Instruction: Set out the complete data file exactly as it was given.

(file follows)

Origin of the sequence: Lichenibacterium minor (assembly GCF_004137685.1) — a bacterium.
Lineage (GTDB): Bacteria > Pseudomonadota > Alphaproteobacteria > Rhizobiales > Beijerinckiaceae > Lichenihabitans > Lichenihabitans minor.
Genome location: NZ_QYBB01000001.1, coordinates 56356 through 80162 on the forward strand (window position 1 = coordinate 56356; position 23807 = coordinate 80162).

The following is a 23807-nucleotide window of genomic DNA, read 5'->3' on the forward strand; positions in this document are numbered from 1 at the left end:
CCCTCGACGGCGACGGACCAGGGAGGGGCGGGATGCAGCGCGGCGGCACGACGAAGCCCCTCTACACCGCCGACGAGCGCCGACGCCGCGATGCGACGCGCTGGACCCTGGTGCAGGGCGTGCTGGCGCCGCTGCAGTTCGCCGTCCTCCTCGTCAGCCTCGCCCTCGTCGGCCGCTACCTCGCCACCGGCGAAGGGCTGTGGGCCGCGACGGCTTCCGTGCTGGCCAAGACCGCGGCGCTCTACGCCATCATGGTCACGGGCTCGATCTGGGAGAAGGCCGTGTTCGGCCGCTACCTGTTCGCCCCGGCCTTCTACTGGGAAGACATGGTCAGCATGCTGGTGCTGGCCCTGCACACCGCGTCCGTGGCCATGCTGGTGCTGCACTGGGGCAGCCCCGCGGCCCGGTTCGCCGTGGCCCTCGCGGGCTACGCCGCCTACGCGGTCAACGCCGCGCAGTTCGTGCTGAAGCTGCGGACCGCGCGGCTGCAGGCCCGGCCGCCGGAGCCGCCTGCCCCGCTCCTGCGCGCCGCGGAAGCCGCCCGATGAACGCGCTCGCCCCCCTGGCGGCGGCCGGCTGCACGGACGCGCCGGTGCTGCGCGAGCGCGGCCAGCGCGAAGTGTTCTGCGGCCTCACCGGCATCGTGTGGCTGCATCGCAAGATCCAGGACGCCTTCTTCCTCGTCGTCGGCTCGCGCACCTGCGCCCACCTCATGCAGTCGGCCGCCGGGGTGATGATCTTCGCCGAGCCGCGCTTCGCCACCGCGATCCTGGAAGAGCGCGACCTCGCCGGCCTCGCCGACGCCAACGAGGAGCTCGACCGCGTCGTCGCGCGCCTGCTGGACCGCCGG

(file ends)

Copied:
Origin of the sequence: Lichenibacterium minor (assembly GCF_004137685.1) — a bacterium.
Lineage (GTDB): Bacteria > Pseudomonadota > Alphaproteobacteria > Rhizobiales > Beijerinckiaceae > Lichenihabitans > Lichenihabitans minor.
Genome location: NZ_QYBB01000001.1, coordinates 56356 through 80162 on the forward strand (window position 1 = coordinate 56356; position 23807 = coordinate 80162).

The following is a 23807-nucleotide window of genomic DNA, read 5'->3' on the forward strand; positions in this document are numbered from 1 at the left end:
CCCTCGACGGCGACGGACCAGGGAGGGGCGGGATGCAGCGCGGCGGCACGACGAAGCCCCTCTACACCGCCGACGAGCGCCGACGCCGCGATGCGACGCGCTGGACCCTGGTGCAGGGCGTGCTGGCGCCGCTGCAGTTCGCCGTCCTCCTCGTCAGCCTCGCCCTCGTCGGCCGCTACCTCGCCACCGGCGAAGGGCTGTGGGCCGCGACGGCTTCCGTGCTGGCCAAGACCGCGGCGCTCTACGCCATCATGGTCACGGGCTCGATCTGGGAGAAGGCCGTGTTCGGCCGCTACCTGTTCGCCCCGGCCTTCTACTGGGAAGACATGGTCAGCATGCTGGTGCTGGCCCTGCACACCGCGTCCGTGGCCATGCTGGTGCTGCACTGGGGCAGCCCCGCGGCCCGGTTCGCCGTGGCCCTCGCGGGCTACGCCGCCTACGCGGTCAACGCCGCGCAGTTCGTGCTGAAGCTGCGGACCGCGCGGCTGCAGGCCCGGCCGCCGGAGCCGCCTGCCCCGCTCCTGCGCGCCGCGGAAGCCGCCCGATGAACGCGCTCGCCCCCCTGGCGGCGGCCGGCTGCACGGACGCGCCGGTGCTGCGCGAGCGCGGCCAGCGCGAAGTGTTCTGCGGCCTCACCGGCATCGTGTGGCTGCATCGCAAGATCCAGGACGCCTTCTTCCTCGTCGTCGGCTCGCGCACCTGCGCCCACCTCATGCAGTCGGCCGCCGGGGTGATGATCTTCGCCGAGCCGCGCTTCGCCACCGCGATCCTGGAAGAGCGCGACCTCGCCGGCCTCGCCGACGCCAACGAGGAGCTCGACCGCGTCGTCGCGCGCCTGCTGGACCGCCGG